Although many have considered the primordial question, “which came first, the chicken or the egg,” few have paused to consider the equally daunting question of, “which came first, the chicken or the peacock?” In the case of Flannery O’Connor, the answer is simple: the chicken. A New York journalist stoked the flames of Flannery O’Connor’s aviary passions when he featured the five-year-old in an article in 1930. The article described the feat the child had conquered: teaching her pet chicken to walk backwards. According to O’Connor, the reversible bird was merely the beginning, for she soon developed quite a collection of chickens, including a hen she named Colonel Eggbert, whom she dressed in a white pique coat with a lace collar. O’Connor eventually came to own several members of the entire feathered species, including pheasants, quails, turkeys, geese, ducks, culminating with what she came to call the King of Birds, the peacock.
Flannery O’Connor created her aviary at the family farm, Andalusia, which her mother, Regina O’Connor, had inherited in 1947. Regina O’Connor, much like her daughter, disassembled sexist stereotypes of the mid-20th century by running the successful dairy farm near-single-handedly, with only occasional visits from her co-inheritor and brother Louis Cline. With the onset of lupus, the debilitating disease that killed her father years earlier, Flannery O’Connor joined her mother at Andalusia in 1951. In an effort to make the farm her own, and as a testament to her enduring love of birds, O’Connor purchased her first peacocks via mail-order from Florida in 1952. O’Connor’s original delivery of the fantastical birds consisted of one peacock, one peahen, and a fresh brood of four peachickens. By 1961 she estimated that the brood had grown to exceed forty.
The colorful and eccentric flock captured the attention of locals during O’Connor’s last decade. In her essay “The King of Birds,” O’Connor describes the variety of visitors to Andalusia and their reactions to her peacocks. Everyone from passing truck drivers to telephone linemen, entire first-grade classes to local farmers, had something to say about the peacocks and, more specifically, their tails. The first graders would gasp and exclaim about the bird’s “underwear” at the sight of their underlying plumage; the local farmer proclaimed to his children that the rare peacock was “the king of the birds,” a term affectionately claimed by O’Connor; and the truckdriver, after stopping near a roadside peacock, burst out, “get a load of that bastard!” The paradoxical sight of a traditional dairy farm coupled with the exotic birds never failed to raise the curiosity, and voices, of visitors to Andalusia.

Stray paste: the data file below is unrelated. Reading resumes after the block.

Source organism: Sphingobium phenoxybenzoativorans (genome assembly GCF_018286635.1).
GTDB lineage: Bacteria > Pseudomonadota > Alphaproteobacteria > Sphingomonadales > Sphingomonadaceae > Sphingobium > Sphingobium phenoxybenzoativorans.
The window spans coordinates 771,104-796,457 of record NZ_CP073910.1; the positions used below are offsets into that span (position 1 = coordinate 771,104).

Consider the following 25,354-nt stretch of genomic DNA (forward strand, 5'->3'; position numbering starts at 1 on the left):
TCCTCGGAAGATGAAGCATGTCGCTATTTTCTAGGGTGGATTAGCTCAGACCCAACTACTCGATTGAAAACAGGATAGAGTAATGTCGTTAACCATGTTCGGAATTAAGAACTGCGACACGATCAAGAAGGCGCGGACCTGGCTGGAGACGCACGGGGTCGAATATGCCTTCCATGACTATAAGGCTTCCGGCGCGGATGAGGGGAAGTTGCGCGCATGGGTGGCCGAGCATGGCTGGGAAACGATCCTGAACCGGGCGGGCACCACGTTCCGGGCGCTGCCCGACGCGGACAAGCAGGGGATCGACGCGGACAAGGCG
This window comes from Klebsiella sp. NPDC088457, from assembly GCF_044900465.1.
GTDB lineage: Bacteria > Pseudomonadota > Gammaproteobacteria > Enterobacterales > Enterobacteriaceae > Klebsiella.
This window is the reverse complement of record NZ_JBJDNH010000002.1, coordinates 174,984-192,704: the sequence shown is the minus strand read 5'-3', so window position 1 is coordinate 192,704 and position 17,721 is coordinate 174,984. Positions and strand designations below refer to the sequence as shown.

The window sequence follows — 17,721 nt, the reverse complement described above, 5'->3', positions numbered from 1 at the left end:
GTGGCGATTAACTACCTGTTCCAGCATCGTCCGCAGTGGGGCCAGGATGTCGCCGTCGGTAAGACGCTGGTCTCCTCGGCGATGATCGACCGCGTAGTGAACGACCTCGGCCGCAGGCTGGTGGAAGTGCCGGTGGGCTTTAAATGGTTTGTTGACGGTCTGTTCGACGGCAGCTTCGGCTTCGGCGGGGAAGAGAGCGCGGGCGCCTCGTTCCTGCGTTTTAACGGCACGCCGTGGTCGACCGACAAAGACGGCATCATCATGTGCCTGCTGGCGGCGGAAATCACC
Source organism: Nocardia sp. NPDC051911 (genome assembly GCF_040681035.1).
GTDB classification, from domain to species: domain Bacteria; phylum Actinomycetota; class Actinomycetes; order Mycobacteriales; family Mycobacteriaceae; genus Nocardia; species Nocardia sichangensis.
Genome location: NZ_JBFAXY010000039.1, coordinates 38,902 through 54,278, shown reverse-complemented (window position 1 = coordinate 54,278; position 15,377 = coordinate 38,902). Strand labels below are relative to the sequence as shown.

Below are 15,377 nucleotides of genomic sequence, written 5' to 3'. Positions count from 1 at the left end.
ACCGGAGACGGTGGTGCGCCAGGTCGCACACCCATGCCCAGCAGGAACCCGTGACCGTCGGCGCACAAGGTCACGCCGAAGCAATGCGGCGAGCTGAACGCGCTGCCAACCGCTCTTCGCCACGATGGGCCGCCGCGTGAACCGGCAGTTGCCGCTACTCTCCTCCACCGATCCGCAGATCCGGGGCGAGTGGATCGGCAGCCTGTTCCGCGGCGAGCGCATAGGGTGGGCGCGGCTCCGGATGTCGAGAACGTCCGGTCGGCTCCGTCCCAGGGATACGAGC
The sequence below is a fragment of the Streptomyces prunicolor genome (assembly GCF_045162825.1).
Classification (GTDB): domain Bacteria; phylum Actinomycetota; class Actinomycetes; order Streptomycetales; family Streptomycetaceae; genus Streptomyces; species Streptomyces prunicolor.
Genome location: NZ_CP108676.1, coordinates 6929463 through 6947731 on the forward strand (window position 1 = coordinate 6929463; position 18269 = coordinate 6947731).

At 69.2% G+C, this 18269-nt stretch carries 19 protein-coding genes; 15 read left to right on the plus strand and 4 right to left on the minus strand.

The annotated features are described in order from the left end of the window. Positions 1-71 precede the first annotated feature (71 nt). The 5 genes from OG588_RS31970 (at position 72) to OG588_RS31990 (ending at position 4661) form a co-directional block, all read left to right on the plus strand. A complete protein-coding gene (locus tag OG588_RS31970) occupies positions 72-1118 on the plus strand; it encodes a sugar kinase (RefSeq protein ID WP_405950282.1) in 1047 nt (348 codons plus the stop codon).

The peacocks’ fame also travelled outside of the boundaries of the farm. The writer sent their colorful tail feathers to her friends and literary correspondents. O’Connor was also known to gift plumes to Milledgeville residents for use in their hat bands. The peacock feather even became the logo for much of O’Connor’s written work. But not everyone’s reaction to her flock was positive: O’Connor’s mother frequently cursed the peacocks for eating her flowers, while her uncle rued the loss of his favorite fruit, figs, to the hungry birds. And when they ate the peanuts off the peanut hay, stored in barns for the cow herds, even the dairymen castigated the peacocks. Despite her fellow residents’ indisposition and animosity toward her peacocks, O’Connor stood her ground and cultivated her flock until her death from lupus in 1964.
Today, Andalusia is open as a tourist attraction to fans of the literary giant. Although not descended from members of the original flock, peacocks remain on the property and still garner laudations from visitors. The modern generation consists of two peahens and one peacock, all named after O’Connor’s more famous fictional characters: Mary Grace, Joy/Hulga, and Manley Pointer. And so Flannery O’Connor’s literary legacy and the legacy of her peacocks are intrinsically intertwined. Both O’Connor’s literary works and the works of her aviary are bound to have a following for decades to come.